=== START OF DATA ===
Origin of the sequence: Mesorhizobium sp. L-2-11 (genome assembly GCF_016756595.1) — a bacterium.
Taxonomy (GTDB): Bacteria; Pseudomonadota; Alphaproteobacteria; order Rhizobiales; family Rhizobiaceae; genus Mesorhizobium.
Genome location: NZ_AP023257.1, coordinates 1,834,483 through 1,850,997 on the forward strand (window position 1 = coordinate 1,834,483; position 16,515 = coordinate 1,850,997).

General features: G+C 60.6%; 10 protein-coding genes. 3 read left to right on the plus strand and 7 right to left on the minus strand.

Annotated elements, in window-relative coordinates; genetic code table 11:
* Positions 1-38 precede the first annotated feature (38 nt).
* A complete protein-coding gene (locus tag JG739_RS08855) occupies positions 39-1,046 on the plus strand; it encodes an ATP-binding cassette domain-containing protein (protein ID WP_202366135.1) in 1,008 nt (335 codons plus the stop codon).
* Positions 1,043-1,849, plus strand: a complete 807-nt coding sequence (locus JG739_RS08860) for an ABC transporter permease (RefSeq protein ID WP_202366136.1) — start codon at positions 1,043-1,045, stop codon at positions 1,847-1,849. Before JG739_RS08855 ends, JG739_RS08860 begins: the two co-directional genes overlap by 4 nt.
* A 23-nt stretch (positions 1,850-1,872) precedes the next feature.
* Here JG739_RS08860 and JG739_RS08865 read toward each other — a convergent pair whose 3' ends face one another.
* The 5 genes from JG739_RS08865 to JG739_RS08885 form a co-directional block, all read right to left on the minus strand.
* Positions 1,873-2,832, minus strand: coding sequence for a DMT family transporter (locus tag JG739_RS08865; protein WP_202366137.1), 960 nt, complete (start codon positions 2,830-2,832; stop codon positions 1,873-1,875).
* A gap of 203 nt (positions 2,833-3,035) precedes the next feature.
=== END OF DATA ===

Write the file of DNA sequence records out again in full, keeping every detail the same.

Origin of the sequence: Mesorhizobium sp. L-2-11 (genome assembly GCF_016756595.1) — a bacterium.
Taxonomy (GTDB): Bacteria; Pseudomonadota; Alphaproteobacteria; order Rhizobiales; family Rhizobiaceae; genus Mesorhizobium.
Genome location: NZ_AP023257.1, coordinates 1,834,483 through 1,850,997 on the forward strand (window position 1 = coordinate 1,834,483; position 16,515 = coordinate 1,850,997).

General features: G+C 60.6%; 10 protein-coding genes. 3 read left to right on the plus strand and 7 right to left on the minus strand.

Annotated elements, in window-relative coordinates; genetic code table 11:
* Positions 1-38 precede the first annotated feature (38 nt).
* A complete protein-coding gene (locus tag JG739_RS08855) occupies positions 39-1,046 on the plus strand; it encodes an ATP-binding cassette domain-containing protein (protein ID WP_202366135.1) in 1,008 nt (335 codons plus the stop codon).
* Positions 1,043-1,849, plus strand: a complete 807-nt coding sequence (locus JG739_RS08860) for an ABC transporter permease (RefSeq protein ID WP_202366136.1) — start codon at positions 1,043-1,045, stop codon at positions 1,847-1,849. Before JG739_RS08855 ends, JG739_RS08860 begins: the two co-directional genes overlap by 4 nt.
* A 23-nt stretch (positions 1,850-1,872) precedes the next feature.
* Here JG739_RS08860 and JG739_RS08865 read toward each other — a convergent pair whose 3' ends face one another.
* The 5 genes from JG739_RS08865 to JG739_RS08885 form a co-directional block, all read right to left on the minus strand.
* Positions 1,873-2,832, minus strand: coding sequence for a DMT family transporter (locus tag JG739_RS08865; protein WP_202366137.1), 960 nt, complete (start codon positions 2,830-2,832; stop codon positions 1,873-1,875).
* A gap of 203 nt (positions 2,833-3,035) precedes the next feature.